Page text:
Dozens of doctors, professors, and officials among the victims of COVID-19 and other epidemics in Aden
Yemen’s interim capital is facing an unprecedented rise in daily reported deaths suspected of being due to COVID-19 and several other diseases endemic in the country. Among the more than 800 total deaths recorded by the Civil Status Department in Aden between the beginning of May and Saturday, dozens of the deceased are prominent doctors, university professors, and senior government officials.
The head of the Civil Status and Civil Registry Department, Maj. Gen. Sanad Jamil, said that 86 people died on Saturday alone, indicating that the number of deaths in the southern city continues to mount. The department is tasked with issuing burial permits, and Jamil previously told Almasdar Online that prior to the month of May, the number of burial permits issued per day in Aden was between 9 and 12.
While comprehensive statistics for the causes of death remain lacking, and therefore uncertainty remains surrounding what proportion of the rise in deaths in Aden is attributable to COVID-19, statistics released by the Emergency Care Center at the Cuban Hospital in northern Aden indicate that several other epidemics and diseases are significant contributors to the death rate.
The Cuban Hospital announced that during a 48-hour period ending on Friday, the hospital had received 582 patients suffering from fevers. The hospital, which opened an emergency center for the treatment of fevers on May 12, said that the number one disease the patients are suffering from is chikungunya, a virus spread by infected mosquitoes and known locally as “Mukarfes.” In total, over one third of the fever patients (212) were recorded as having that disease, followed by dengue fever (151), respiratory infections (90), malaria (78), diarrhea (8), and urinary tract infections (7).
The number of cases reported to the Cuban Hospital with symptoms similar to COVID-19 was reported as being 35 during the two-day period, including one death.
Almasdar Online contacted the Director of the Health Office in Aden, Dr. Jamal Khadabesh, for comment on the number epidemic-related deaths in Aden but did not receive a response as of the time of publishing.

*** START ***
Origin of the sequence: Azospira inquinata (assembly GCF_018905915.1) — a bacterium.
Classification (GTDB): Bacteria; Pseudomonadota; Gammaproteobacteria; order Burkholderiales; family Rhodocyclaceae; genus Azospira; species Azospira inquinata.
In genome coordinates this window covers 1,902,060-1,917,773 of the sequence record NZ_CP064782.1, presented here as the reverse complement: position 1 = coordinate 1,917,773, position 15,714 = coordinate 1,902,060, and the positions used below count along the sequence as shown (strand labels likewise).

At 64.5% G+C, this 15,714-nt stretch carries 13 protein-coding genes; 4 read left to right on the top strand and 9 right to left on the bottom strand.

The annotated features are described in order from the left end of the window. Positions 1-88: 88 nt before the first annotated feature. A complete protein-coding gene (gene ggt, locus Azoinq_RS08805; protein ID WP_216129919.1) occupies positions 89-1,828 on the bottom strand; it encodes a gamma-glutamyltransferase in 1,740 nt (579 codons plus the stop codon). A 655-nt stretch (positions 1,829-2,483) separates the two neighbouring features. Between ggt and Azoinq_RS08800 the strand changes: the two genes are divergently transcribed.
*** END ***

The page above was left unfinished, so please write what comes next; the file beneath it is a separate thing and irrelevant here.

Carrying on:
Social media and local news sites in Aden have exploded with messages of condolence and stories of the many community leaders and social figures that have died, including Dr. Abdul Raqeeb Bin Atiyah, who is known affectionately by residents of Crater district in Aden as the “doctor of the poor.”
A resident in Aden who is infected with COVID-19, who spoke to Almasdar Online on condition of anonymity, said that many doctors and health professionals have lost their own lives while struggling to save the lives of others, working in quarantine centers without proper equipment.
“One of the nurses who was following my condition at Al-Amal Hospital suddenly stopped looking after me and I was told that he died last week after falling ill,” the resident said.
Among the individuals whose deaths have been reported or suspected of being caused by various epidemics and diseases in Aden during the first half of May, are also many prominent professors, officials, and other respected figures.
Below is a non-exhaustive list Almasdar Online compiled of well-known community figures and officials that have died in Aden since the beginning of May, and who are believed to have died from various epidemics and other diseases in Aden, including COVID-19:
1. Judge Jamal Salem Mohammed Ismail, deputy head of the Judicial Inspectorate
2. Judge Mohamed Ali Saleh, chief of criminal prosecution in Aden
3. Dr. Fahmy Mohammed Mansour, Undersecretary of the Central Authority for Oversight and Accounting
4. Brig. Gen. Ahmed Amabad Nasser, director general of criminal evidence at the Ministry of Interior
5. Moqbel Mohsen Ali Al-Qutaibi, head of the Local Authority Department in the cabinet
6. Khaled Al-Hammadi, director of the Department of Pensions in Aden
7. Ali Abdul Majid, acting director of Sheikh Othman district
8. Dr. Zafer Abdul Habib, professor of comparative jurisprudence at the University of Aden
9. Dr. Saleh Al-Soufi, undersecretary of the Ministry of Education and professor of educational management
10. Dr. Younis Anis, a neurologist and head of the neurology unit at the University of Aden.
11. Dr. Ibtihal Hammoud, gynecologist and obstetrician
12. Dr. Adel Al-Souri, dentist
13. Dr. Abdul Raqeeb Bin Atiyah, known by residents of Crater district as the “doctor of the poor”
14. Dr. Mona Obeid, professor in the Faculty of Education
15. Dr. Abu Bakr Salem, professor of medicine and radiology
16. Dr. Najat Abdul Wali, professor of statistics, Faculty of Science
17. Dr. Najib Medla, professor of chemistry, Faculty of Science
18. Aref Mohammed Noman, managing officer of the Water Foundation in Aden
19. Dr. Ahmed Bin Atef, pharmacist
20. Dhikri Qasim Jawhar, journalist at the 14th October Foundation
21. Nizar Abbas, professor in the Faculty of Science
As the number of deaths rise and amid ongoing conflict between Yemen’s internationally recognized government and the UAE-backed Southern Transitional Council (STC), the health sector in Aden is struggling to keep up.
Last Thursday, the STC, whose forces control the city, ordered a lockdown in Crater district and the start of a three-day full curfew, but local sources in Aden’s Old City said the decision was not implemented and transportation to and from the district continued and local markets remained open.
Edited by Alkhatab Alrawhani